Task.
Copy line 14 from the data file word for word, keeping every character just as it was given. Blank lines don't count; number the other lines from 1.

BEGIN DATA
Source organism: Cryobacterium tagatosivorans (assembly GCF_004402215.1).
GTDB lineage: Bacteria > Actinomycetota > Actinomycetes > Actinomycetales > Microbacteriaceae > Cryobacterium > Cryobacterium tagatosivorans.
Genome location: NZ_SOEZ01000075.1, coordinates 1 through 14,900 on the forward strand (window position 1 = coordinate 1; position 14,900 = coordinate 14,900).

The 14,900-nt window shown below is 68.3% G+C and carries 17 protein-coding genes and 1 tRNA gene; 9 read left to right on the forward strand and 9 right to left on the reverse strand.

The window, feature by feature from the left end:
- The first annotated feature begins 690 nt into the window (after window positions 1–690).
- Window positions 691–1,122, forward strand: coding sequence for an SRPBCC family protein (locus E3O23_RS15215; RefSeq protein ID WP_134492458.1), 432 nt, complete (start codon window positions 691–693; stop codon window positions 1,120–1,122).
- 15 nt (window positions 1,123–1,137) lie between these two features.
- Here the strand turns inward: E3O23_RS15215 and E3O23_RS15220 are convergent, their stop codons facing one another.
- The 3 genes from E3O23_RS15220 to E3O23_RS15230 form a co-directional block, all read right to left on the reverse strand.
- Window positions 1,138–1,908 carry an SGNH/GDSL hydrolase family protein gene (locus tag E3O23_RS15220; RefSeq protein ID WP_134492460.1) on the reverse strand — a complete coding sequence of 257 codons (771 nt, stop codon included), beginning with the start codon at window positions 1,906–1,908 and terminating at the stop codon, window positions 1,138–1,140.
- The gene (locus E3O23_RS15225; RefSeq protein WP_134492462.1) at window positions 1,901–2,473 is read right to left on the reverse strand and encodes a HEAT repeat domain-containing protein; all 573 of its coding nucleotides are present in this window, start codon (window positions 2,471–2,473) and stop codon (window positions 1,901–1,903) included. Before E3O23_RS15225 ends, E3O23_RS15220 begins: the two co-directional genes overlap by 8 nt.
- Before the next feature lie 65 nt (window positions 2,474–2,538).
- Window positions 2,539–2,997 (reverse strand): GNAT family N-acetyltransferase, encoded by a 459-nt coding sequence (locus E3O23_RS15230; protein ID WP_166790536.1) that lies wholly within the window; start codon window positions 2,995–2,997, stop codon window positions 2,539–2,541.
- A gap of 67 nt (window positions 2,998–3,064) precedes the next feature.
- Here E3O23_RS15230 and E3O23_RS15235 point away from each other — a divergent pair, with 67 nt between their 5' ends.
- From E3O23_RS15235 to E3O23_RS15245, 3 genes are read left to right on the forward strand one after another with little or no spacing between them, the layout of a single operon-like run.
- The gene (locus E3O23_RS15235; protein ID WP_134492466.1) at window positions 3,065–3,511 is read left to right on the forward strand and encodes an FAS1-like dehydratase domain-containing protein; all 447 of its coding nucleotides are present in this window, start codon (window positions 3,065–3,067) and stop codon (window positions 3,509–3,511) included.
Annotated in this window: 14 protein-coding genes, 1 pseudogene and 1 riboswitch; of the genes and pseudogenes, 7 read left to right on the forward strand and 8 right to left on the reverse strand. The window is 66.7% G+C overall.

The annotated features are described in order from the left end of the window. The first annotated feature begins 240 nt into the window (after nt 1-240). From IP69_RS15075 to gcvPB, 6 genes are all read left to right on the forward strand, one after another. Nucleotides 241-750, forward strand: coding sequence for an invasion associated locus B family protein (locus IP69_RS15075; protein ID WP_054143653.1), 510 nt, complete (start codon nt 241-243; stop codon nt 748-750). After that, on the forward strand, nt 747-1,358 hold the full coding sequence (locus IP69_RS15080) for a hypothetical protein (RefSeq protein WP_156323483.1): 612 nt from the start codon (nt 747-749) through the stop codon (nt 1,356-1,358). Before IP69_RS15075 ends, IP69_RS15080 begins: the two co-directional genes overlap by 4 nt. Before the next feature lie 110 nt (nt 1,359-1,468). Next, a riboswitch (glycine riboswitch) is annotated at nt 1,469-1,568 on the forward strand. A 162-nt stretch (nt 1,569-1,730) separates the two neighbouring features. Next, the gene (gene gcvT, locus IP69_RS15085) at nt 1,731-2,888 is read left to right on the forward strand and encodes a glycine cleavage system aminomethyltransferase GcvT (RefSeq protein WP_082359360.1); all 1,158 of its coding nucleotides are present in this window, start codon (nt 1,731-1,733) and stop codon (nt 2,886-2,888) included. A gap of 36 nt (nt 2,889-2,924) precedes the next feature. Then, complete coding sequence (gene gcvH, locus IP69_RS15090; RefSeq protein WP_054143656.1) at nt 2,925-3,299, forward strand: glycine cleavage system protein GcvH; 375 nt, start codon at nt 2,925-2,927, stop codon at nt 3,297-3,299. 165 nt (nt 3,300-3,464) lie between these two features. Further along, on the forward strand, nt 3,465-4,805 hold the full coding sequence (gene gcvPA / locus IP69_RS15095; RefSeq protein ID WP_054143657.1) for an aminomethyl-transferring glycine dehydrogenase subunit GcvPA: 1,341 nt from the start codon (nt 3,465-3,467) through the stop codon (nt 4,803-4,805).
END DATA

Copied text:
- Window positions 2,539–2,997 (reverse strand): GNAT family N-acetyltransferase, encoded by a 459-nt coding sequence (locus E3O23_RS15230; protein ID WP_166790536.1) that lies wholly within the window; start codon window positions 2,995–2,997, stop codon window positions 2,539–2,541.